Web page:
While it’s important to take your hydroxychloroquine daily as prescribed by your doctor, you might miss an occasional dose. Life gets busy, and maybe you forget to pack your medication for a weekend trip or forget to have it refilled at the pharmacy. So, what happens if you miss a dose? Because hydroxychloroquine builds up in your system and takes several days to be broken down, you likely won’t notice any lupus symptoms if you miss one or two doses.

MyLupusTeam members have asked about the effects of missing one or more doses of hydroxychloroquine. One member asked, “I take two 200-mg tablets of Plaquenil per day. I’ve missed some lately due to being overtired and running around after a 3-year-old. I have some off symptoms now, and I’m wondering if they’re related to missing the tablets. What happens if you miss a dose of Plaquenil?”

Other members replied:

  • “Missing a dose here or there really shouldn’t affect you that strongly. I’ve missed doses and don’t even notice.”
  • “I only notice when I totally forget for a week or more. It makes me tired, slow, and achy. Other times, I don’t notice a difference. It all depends on how active your lupus is at the time.”
  • “I miss all the time (oops). As long as I take it next time, I haven’t noticed any problems with missing a dose.”

If you miss your hydroxychloroquine dose, it’s recommended to wait until your next dose is due. Don’t make up a missed dose or take twice the amount for your next one. It’s important to stay on schedule to avoid taking too much. To learn more about what to do if you miss a dose or if you have any questions, talk to your doctor or rheumatologist.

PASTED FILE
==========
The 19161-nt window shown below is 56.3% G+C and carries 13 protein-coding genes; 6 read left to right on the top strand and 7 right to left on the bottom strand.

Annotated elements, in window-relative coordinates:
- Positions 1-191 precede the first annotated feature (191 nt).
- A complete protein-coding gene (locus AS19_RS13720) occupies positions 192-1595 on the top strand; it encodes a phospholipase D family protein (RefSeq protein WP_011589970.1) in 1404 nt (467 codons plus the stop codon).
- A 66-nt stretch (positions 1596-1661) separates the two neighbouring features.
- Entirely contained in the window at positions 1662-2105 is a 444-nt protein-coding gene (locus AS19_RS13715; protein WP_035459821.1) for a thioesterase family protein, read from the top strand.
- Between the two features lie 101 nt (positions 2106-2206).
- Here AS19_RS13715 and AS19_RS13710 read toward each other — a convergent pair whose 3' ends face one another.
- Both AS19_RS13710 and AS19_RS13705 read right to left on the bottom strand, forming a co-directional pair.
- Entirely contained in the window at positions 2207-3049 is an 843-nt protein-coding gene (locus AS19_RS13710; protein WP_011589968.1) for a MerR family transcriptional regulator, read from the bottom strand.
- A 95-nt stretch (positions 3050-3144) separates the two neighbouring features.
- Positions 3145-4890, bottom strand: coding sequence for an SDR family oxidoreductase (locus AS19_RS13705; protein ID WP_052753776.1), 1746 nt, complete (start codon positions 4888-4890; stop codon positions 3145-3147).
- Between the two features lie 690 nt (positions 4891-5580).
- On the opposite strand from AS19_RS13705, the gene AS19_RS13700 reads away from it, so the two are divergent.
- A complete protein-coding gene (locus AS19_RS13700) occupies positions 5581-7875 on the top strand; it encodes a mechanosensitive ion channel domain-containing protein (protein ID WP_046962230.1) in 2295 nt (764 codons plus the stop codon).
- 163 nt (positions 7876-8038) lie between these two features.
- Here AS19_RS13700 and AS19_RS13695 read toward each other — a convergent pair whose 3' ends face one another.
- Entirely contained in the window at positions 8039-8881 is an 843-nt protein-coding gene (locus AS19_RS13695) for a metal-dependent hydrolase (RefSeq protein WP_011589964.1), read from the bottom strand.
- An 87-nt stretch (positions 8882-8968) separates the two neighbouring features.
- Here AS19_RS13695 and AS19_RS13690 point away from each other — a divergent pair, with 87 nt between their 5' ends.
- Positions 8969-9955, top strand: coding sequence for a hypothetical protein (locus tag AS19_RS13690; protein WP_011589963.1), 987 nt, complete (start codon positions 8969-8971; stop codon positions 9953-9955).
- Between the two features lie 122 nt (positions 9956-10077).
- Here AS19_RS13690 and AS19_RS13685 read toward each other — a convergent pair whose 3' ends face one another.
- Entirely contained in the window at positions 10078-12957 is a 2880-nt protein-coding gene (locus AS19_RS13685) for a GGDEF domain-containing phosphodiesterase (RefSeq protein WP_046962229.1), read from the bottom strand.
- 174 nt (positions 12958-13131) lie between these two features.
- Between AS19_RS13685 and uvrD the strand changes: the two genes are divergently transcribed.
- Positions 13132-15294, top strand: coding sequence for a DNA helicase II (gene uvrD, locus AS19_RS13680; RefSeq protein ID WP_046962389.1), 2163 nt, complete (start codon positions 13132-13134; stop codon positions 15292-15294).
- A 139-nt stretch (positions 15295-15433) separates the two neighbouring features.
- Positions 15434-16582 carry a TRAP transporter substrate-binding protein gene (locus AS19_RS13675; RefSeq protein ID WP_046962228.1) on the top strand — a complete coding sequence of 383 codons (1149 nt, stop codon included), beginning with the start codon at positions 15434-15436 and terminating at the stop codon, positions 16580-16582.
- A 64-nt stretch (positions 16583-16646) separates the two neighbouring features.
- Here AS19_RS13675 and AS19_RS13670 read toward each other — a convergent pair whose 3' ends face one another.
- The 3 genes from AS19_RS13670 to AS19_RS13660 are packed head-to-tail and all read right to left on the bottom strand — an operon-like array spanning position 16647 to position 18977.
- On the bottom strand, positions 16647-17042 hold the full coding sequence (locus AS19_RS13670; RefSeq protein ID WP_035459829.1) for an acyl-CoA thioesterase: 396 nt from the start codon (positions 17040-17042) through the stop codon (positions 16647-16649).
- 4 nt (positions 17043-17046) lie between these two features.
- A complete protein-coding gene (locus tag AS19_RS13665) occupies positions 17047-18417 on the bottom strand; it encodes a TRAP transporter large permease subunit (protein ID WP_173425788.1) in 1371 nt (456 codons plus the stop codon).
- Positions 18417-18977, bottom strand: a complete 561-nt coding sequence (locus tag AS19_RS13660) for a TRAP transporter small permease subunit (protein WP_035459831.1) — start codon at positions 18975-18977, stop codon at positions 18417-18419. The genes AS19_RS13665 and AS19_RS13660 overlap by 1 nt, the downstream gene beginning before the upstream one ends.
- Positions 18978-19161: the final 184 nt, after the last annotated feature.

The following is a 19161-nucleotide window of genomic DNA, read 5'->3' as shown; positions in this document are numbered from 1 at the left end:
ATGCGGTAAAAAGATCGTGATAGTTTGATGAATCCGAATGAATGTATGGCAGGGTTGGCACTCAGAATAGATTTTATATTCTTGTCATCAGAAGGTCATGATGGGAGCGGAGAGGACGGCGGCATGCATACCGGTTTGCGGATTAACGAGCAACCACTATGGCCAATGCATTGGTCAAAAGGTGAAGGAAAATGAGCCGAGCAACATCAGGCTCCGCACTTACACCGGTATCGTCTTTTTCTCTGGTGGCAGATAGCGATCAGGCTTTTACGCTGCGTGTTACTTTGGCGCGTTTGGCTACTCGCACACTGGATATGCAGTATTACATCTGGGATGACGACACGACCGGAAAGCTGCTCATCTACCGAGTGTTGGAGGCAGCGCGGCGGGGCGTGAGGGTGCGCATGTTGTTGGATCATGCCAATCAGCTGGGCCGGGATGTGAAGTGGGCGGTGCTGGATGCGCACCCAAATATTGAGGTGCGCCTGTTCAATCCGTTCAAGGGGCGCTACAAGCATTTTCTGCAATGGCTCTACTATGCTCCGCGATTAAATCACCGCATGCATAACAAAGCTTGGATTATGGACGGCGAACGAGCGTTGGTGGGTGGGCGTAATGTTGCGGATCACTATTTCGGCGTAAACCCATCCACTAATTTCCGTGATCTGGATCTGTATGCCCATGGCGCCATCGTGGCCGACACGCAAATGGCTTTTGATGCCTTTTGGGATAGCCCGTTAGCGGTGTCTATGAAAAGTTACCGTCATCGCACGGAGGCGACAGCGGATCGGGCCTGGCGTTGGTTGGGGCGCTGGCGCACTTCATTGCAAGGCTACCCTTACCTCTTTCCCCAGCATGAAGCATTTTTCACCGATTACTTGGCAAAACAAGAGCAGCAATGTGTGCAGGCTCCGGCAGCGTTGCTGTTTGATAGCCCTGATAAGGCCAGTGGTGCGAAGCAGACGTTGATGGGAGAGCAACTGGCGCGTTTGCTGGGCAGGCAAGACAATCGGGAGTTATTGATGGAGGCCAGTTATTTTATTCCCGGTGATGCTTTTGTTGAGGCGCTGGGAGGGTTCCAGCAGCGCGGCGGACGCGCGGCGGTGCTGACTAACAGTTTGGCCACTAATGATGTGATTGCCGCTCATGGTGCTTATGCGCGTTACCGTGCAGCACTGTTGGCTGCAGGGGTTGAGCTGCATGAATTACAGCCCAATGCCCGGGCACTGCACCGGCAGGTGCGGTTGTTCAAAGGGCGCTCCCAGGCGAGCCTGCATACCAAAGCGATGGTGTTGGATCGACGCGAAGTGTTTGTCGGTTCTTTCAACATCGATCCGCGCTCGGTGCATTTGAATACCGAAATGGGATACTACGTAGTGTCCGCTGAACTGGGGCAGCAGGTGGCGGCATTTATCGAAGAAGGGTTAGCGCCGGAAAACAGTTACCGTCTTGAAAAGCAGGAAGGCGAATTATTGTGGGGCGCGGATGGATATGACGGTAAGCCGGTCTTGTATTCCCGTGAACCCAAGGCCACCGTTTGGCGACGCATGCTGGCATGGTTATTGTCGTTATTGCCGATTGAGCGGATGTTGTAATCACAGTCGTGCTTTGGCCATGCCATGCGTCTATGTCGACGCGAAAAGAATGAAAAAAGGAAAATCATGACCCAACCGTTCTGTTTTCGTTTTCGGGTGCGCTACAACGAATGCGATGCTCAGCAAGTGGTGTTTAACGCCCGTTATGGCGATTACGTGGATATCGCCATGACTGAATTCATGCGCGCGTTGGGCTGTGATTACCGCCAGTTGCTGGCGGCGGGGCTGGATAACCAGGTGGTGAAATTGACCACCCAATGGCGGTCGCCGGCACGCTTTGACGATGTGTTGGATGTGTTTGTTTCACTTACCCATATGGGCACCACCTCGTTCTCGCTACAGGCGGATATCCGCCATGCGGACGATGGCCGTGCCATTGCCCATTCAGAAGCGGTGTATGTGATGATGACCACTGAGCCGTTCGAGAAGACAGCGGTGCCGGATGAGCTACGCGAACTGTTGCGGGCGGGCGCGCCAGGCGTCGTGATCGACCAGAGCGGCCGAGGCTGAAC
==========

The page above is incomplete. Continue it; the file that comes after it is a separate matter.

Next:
Stopping Hydroxychloroquine Safely

If you’re experiencing severe side effects, your doctor may recommend completely stopping hydroxychloroquine. It’s not recommended to quit hydroxychloroquine on your own cold turkey. Instead, your doctor will help you gradually lower your dose of hydroxychloroquine over time to help your body adjust.

Stopping hydroxychloroquine may cause your lupus symptoms to flare up. One study found that people who stopped taking their medication were more likely to experience a flare compared to those who continued treatment. Common symptoms of lupus flares include:

MyLupusTeam members have also shared their experiences stopping hydroxychloroquine. One mentioned, “In my experience, stopping hydroxychloroquine without weaning results in nausea, diarrhea, body pain (particularly in the ribs), and an increase in flares.”

“I was just told to stop after two years because of my eyes. I’ve been off for about a month and I’m really having joint problems,” wrote another.

Some members have found that stopping helps their medication side effects but may cause their lupus symptoms to return. A member shared, “One day, I missed my Plaquenil dose because I was super busy and noticed my stomach didn’t hurt at all. I decided not to take it for the next two days. My stomach problems went away, but then my chest started to hurt.”

Adjusting Other Medications

Many people who take hydroxychloroquine can take lower doses of their lupus medications. In addition to hydroxychloroquine, you might also have been prescribed an immunosuppressant drug like methotrexate (Rheumatrex) or a corticosteroid like prednisone to help reduce inflammation and treat your lupus.

Your doctor or rheumatologist will help you adjust your treatment plan accordingly. Be sure to follow their instructions and take your medications as prescribed to avoid any unwanted side effects.

Talk With Others Who Understand

MyLupusTeam is the social network for people with lupus and their loved ones. On MyLupusTeam, more than 222,000 members come together to ask questions, give advice, and share their stories with others who understand life with lupus.

Do you have more questions about your hydroxychloroquine prescription? Share them in the comments below, or start a conversation by posting on your Activities page.

Posted on June 12, 2023
All updates must be accompanied by text or a picture.

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Neil J. Gonter, M.D. is an assistant professor of medicine at Columbia University. Learn more about him here
Emily Wagner, M.S. holds a Master of Science in biomedical sciences with a focus in pharmacology. She is passionate about immunology, cancer biology, and molecular biology. Learn more about her here